In conclusion, we answer both questions in the negative by finding that a valid attachment of a spouse's interest in a tenancy by the entirety cannot be defeated by a joint conveyance of the property or by a conveyance of the husband's interest to the wife.NOTES
 Rule 6 of the Supreme Court Rules encompasses questions certified by a bankruptcy judge. In re Shepard Co., 115 R.I. 290, 342 A.2d 918 (1975).
 11 U.S.C.A. § 522(b)(2)(B) (West 1979) provides in pertinent part:
"(b) Notwithstanding § 541 of this title, an individual debtor may exempt from property of the estate * * *
"* * *
"(2)(B) any interest in property in which the debtor had, immediately before the commencement of the case, an interest as a tenant by the entirety or joint tenant to the extent that such interest as a tenant by the entirety or joint tenant is exempt from process under applicable nonbankruptcy law." (Emphasis added.)
 However, G.L. 1956 (1969 Reenactment) § 34-11-33 does give the grantee a possible cause of action against the conveying debtor. The statute reads:
"Liability on covenant against incumbrances. Whoever hereafter conveys real estate by deed or mortgage containing a covenant that it is free from all incumbrances when an incumbrance appears of record to exist thereon, whether known or unknown to him, shall be liable in an action of the case to the grantee, his heirs, executors, administrators, successors or assigns, for all damages and expenses sustained by reason of or in removing the same."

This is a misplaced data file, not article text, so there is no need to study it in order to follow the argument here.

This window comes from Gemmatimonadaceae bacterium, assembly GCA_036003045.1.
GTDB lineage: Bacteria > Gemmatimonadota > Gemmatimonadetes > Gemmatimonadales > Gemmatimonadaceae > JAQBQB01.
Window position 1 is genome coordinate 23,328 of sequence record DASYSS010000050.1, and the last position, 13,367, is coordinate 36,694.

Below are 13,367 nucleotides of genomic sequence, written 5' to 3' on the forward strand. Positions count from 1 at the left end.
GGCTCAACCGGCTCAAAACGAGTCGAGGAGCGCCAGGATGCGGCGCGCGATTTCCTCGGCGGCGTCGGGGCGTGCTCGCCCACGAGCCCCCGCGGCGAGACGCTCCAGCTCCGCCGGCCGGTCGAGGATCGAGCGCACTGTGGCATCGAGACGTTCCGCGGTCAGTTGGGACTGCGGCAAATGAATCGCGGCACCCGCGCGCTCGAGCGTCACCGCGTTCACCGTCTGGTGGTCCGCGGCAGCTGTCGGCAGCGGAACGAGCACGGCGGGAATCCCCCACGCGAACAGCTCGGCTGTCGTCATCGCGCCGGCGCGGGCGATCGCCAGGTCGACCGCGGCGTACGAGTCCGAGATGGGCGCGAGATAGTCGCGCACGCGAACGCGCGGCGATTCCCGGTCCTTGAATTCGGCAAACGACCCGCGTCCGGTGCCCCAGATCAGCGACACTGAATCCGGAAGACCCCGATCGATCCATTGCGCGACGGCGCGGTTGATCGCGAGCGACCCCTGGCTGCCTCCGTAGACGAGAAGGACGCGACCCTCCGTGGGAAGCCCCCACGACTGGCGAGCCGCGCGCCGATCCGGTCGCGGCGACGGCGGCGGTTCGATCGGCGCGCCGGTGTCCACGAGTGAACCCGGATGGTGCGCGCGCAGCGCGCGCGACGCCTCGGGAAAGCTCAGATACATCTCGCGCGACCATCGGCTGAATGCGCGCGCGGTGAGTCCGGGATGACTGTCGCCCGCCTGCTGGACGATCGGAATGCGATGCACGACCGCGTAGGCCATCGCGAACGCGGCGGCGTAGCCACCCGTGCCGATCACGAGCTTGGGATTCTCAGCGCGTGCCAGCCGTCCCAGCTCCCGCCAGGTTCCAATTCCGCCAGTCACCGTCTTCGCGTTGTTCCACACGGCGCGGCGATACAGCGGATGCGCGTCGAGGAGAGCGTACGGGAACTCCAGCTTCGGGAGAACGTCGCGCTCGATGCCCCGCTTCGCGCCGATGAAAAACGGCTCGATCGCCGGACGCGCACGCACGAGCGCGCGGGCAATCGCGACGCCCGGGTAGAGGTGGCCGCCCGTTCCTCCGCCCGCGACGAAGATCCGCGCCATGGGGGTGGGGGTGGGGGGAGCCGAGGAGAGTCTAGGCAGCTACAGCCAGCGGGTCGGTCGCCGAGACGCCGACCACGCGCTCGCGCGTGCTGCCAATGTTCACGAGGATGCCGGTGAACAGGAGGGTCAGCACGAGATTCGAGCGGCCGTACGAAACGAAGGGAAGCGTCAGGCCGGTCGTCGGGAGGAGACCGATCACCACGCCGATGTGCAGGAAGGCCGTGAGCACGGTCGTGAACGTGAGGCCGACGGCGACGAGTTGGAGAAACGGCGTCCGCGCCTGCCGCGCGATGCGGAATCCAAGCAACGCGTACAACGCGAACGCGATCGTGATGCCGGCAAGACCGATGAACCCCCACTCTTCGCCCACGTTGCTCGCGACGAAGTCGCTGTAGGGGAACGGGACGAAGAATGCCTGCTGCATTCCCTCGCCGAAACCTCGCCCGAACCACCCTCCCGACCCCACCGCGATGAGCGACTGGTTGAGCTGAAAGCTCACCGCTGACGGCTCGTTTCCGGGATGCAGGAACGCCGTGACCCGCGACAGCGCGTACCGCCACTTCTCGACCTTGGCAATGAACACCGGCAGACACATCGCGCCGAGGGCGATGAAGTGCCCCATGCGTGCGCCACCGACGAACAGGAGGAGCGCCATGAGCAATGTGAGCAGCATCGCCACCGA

Contrary to what the debtor contends, we did not decide in Cull v. Vadnais, R.I., 406 A.2d 1241 (1979), explicitly or implicitly, that a debtor could destroy an attachment of entirety property by a conveyance.
 General Laws 1956 (1969 Reenactment) § 9-25-23, as amended by P.L. 1982, ch. 130, § 1 provides: "Execution against attached property. Whenever final judgment or decree shall be rendered for the plaintiff in any action or suit in which a writ was served attaching real estate, or goods and chattels, or stock or shares in any incorporated company, the execution issued on such judgment or decree shall be levied on the property so attached, as soon as may be; but if execution shall not be so levied within one (1) year from the day of entry of judgment or decree, the property attached shall be discharged of such attachment. In computing the periods of time provided in this section, time during which execution is stayed shall not be included."
 Obviously, our decision concerning the one-year rule only applies to attachments procured from state courts.